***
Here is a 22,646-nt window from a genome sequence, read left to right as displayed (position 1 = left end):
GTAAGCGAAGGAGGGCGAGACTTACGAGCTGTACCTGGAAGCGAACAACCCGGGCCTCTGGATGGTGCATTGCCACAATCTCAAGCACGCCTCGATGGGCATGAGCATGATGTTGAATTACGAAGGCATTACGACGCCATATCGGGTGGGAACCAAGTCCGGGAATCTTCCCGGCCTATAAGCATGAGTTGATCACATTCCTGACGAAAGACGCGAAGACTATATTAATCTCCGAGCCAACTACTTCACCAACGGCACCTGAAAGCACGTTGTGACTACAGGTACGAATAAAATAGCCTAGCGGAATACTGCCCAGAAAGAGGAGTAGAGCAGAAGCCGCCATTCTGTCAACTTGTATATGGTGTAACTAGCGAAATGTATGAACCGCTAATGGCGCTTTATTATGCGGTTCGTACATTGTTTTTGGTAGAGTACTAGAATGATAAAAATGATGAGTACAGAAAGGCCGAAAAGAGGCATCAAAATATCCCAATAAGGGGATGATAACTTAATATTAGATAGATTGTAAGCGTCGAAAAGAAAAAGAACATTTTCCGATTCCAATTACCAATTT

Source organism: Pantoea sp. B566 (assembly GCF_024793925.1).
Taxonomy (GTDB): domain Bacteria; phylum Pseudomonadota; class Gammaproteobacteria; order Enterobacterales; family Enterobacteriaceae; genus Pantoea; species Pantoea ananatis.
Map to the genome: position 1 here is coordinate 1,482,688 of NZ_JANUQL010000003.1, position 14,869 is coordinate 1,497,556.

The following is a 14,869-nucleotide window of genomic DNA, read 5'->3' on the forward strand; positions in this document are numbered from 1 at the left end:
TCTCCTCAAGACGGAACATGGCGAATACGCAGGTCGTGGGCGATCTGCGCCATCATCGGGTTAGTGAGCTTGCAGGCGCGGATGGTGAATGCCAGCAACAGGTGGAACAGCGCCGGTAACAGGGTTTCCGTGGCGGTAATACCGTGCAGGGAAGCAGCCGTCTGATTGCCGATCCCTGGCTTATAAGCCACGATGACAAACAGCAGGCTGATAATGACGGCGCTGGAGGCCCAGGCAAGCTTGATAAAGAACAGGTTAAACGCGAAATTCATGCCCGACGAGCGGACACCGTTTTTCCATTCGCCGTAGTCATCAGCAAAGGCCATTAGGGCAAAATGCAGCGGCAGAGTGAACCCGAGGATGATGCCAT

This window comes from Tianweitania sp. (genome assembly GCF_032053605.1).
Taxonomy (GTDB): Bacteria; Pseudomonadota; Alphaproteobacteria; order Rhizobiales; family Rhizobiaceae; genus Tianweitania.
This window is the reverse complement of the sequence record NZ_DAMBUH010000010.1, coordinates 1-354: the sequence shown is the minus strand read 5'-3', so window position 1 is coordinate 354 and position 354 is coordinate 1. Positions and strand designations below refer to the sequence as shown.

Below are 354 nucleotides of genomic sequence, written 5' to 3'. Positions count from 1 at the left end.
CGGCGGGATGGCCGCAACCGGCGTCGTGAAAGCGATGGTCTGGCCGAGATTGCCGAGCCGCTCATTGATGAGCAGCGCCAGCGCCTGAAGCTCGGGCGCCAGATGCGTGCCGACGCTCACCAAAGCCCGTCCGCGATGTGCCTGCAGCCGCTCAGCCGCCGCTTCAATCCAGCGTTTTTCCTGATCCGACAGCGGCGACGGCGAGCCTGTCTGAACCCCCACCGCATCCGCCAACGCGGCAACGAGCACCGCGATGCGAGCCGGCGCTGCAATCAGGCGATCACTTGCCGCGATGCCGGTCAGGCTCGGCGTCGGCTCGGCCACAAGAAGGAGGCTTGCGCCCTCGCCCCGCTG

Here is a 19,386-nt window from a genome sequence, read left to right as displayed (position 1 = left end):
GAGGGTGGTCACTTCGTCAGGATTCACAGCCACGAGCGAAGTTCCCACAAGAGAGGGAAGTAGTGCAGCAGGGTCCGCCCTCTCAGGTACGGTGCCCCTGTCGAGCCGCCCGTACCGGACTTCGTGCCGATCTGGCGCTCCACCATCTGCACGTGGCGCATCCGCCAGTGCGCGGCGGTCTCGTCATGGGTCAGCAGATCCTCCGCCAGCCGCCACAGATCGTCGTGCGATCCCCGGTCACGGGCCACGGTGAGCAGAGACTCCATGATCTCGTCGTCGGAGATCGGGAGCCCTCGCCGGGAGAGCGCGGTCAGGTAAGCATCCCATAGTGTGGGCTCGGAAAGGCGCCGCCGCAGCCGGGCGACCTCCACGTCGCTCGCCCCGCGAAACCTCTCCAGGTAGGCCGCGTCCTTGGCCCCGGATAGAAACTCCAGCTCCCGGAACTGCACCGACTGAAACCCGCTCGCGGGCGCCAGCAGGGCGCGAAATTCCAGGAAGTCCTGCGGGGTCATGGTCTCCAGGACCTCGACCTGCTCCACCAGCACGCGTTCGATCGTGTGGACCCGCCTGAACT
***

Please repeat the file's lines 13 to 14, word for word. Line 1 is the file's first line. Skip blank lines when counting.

Here is a 19,386-nt window from a genome sequence, read left to right as displayed (position 1 = left end):
GAGGGTGGTCACTTCGTCAGGATTCACAGCCACGAGCGAAGTTCCCACAAGAGAGGGAAGTAGTGCAGCAGGGTCCGCCCTCTCAGGTACGGTGCCCCTGTCGAGCCGCCCGTACCGGACTTCGTGCCGATCTGGCGCTCCACCATCTGCACGTGGCGCATCCGCCAGTGCGCGGCGGTCTCGTCATGGGTCAGCAGATCCTCCGCCAGCCGCCACAGATCGTCGTGCGATCCCCGGTCACGGGCCACGGTGAGCAGAGACTCCATGATCTCGTCGTCGGAGATCGGGAGCCCTCGCCGGGAGAGCGCGGTCAGGTAAGCATCCCATAGTGTGGGCTCGGAAAGGCGCCGCCGCAGCCGGGCGACCTCCACGTCGCTCGCCCCGCGAAACCTCTCCAGGTAGGCCGCGTCCTTGGCCCCGGATAGAAACTCCAGCTCCCGGAACTGCACCGACTGAAACCCGCTCGCGGGCGCCAGCAGGGCGCGAAATTCCAGGAAGTCCTGCGGGGTCATGGTCTCCAGGACCTCGACCTGCTCCACCAGCACGCGTTCGATCGTGTGGACCCGCCTGAACT